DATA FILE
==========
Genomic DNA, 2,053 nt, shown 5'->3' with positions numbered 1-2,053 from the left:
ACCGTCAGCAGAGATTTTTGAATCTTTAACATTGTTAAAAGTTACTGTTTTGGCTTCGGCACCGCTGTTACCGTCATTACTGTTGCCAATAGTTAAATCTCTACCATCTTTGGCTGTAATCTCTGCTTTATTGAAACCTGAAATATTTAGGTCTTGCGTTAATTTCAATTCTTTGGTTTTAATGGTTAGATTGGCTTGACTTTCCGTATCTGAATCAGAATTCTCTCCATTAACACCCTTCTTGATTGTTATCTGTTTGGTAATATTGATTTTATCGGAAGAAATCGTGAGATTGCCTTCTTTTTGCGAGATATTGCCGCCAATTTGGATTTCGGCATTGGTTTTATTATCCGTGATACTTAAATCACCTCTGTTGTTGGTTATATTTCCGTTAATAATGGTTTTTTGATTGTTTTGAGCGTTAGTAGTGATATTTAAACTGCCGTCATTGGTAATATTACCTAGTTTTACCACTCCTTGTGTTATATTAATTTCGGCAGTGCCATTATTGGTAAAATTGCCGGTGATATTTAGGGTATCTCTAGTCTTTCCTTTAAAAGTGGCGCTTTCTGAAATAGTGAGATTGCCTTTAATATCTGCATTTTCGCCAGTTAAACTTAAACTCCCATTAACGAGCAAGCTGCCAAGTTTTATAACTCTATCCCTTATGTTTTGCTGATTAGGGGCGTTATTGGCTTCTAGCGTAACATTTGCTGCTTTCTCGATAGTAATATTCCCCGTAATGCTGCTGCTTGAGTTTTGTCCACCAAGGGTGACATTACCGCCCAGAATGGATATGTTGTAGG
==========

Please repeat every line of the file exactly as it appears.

Genomic DNA, 2,053 nt, shown 5'->3' with positions numbered 1-2,053 from the left:
ACCGTCAGCAGAGATTTTTGAATCTTTAACATTGTTAAAAGTTACTGTTTTGGCTTCGGCACCGCTGTTACCGTCATTACTGTTGCCAATAGTTAAATCTCTACCATCTTTGGCTGTAATCTCTGCTTTATTGAAACCTGAAATATTTAGGTCTTGCGTTAATTTCAATTCTTTGGTTTTAATGGTTAGATTGGCTTGACTTTCCGTATCTGAATCAGAATTCTCTCCATTAACACCCTTCTTGATTGTTATCTGTTTGGTAATATTGATTTTATCGGAAGAAATCGTGAGATTGCCTTCTTTTTGCGAGATATTGCCGCCAATTTGGATTTCGGCATTGGTTTTATTATCCGTGATACTTAAATCACCTCTGTTGTTGGTTATATTTCCGTTAATAATGGTTTTTTGATTGTTTTGAGCGTTAGTAGTGATATTTAAACTGCCGTCATTGGTAATATTACCTAGTTTTACCACTCCTTGTGTTATATTAATTTCGGCAGTGCCATTATTGGTAAAATTGCCGGTGATATTTAGGGTATCTCTAGTCTTTCCTTTAAAAGTGGCGCTTTCTGAAATAGTGAGATTGCCTTTAATATCTGCATTTTCGCCAGTTAAACTTAAACTCCCATTAACGAGCAAGCTGCCAAGTTTTATAACTCTATCCCTTATGTTTTGCTGATTAGGGGCGTTATTGGCTTCTAGCGTAACATTTGCTGCTTTCTCGATAGTAATATTCCCCGTAATGCTGCTGCTTGAGTTTTGTCCACCAAGGGTGACATTACCGCCCAGAATGGATATGTTGTAGG